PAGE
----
Bibliophile’s Book Find: Art – Live It, Love It, Learn It

Hello again FSC community and beyond! This week’s Bibliophile’s Book Find is dedicated to two art encyclopedias suggested by our Reference Librarian extraordinaire, Marion Slack.

The first encyclopedia is actually named The Dictionary of Art , also known as the “Grove Dictionary of Art”, published by Grove (New York) in 1996 and edited by Jane Turner. The 34 volumes of this encyclopedia offer basic information on a wide variety of topics relating to the visual arts, including fine art, decorative art, performance art and more. Descriptions and the history of various art forms as well as biographies of famous artists are some of the types of information you can find in this resource. Some entries are as short as a few sentences, while others are one hundred pages or more. A key feature of the “Grove Dictionary of Art” is that the topics and biographies are not merely limited to those of the United States and European countries. The Grove Dictionary of Art also includes artists and topics from throughout the world. For example, in volume 1, the entry on “Africa” is over 200 pages long, and includes subtopics such as, “History”, “Commercial production”, “Imagery”, “Materials”, “Art forms” and much more. Each entry includes the name of the author who wrote it, as well as a bibliography of sources that can be used for further research. There are photographs, images, and maps included under many topics to expand and elaborate the textual information presented in the encyclopedia. Interested in the art of Afghanistan? See volume 1, page 185. Need an authoritative bibliography to do further research on the history of knitting? You’ll find such a bibliography in volume 18, page 158. The Grove Dictionary of Art is located in the Reference Room at REF N31 .D5 1996.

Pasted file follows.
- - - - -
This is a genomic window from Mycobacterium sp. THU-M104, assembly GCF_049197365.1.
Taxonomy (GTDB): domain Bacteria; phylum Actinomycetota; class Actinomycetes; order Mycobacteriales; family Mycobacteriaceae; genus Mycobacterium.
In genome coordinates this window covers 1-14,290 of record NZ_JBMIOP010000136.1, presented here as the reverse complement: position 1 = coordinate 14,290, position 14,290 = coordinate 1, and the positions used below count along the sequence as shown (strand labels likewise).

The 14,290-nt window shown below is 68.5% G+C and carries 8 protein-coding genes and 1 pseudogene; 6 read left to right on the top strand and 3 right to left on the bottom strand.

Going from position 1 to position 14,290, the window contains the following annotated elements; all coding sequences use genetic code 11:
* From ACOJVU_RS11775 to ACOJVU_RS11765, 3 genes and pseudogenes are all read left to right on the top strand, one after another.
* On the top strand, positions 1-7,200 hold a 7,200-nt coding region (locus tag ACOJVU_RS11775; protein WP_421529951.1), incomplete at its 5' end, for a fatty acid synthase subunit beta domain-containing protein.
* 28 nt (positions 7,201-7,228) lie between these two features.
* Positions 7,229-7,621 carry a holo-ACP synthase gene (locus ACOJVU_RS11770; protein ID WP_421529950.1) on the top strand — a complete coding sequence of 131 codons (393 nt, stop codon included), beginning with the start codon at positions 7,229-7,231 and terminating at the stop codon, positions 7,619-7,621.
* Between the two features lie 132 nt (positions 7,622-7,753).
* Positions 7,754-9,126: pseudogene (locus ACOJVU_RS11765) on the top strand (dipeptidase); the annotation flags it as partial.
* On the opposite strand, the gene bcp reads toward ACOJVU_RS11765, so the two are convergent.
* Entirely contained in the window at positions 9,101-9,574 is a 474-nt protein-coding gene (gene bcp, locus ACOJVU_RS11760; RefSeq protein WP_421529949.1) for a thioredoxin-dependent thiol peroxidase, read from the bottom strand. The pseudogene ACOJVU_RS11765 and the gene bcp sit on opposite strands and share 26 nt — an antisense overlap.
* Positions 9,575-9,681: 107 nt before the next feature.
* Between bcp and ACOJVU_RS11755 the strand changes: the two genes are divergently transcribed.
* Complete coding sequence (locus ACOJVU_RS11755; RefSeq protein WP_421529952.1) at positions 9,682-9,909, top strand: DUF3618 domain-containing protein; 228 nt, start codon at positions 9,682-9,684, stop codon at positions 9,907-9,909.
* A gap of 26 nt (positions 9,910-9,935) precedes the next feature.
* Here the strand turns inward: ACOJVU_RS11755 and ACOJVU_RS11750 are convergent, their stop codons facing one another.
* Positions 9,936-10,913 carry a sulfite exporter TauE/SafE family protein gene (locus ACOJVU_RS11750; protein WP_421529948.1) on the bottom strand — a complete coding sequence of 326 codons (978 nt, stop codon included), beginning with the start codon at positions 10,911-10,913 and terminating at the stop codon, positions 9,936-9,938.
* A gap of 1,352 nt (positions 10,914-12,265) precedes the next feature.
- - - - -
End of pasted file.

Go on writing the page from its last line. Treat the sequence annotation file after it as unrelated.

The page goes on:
The next encyclopedia is the Dictionary of Artists, also known as the “Benezit Dictionary of Artists”, published in 2006 by Gründ (Paris). This 14 volume dictionary offers often short biographies of the lives of painters, sculptors, designers and engravers. An exciting feature about this dictionary is that it offers a wide coverage of artists, those who are both well-known and those who are more obscure. Each entry includes the artist’s nationality, the type of art that the artist created, and a short description of the artist’s life. Many entries also include information on museums and galleries where the works of the artist are on display, auction records of the artist’s work, and a bibliography of books written about the artist that can be used for further research. Some entries also include graphics of the artist’s signature, monogram or stamp of sale as well. Are you interested in seeing various forms of Pablo Picasso’s signature? Check out volume 10, pages 1363-1364. Who on earth was Johann Nepomuk Nusbiegel? You can find out in volume 10, page 477. The “Benezit Dictionary of Artists” can be found in the Reference Room at Ref N40 .D5213 2006.

The Reference Room is located in room 118 on the first floor of the Whittemore Library. If you have any questions about this or any other resource, contact a Reference Librarian in person, by phone at 508-626-4654, by email at or IM at fscrefdesk. If you would like to suggest a treasure in the library’s Reference Room, please email me at


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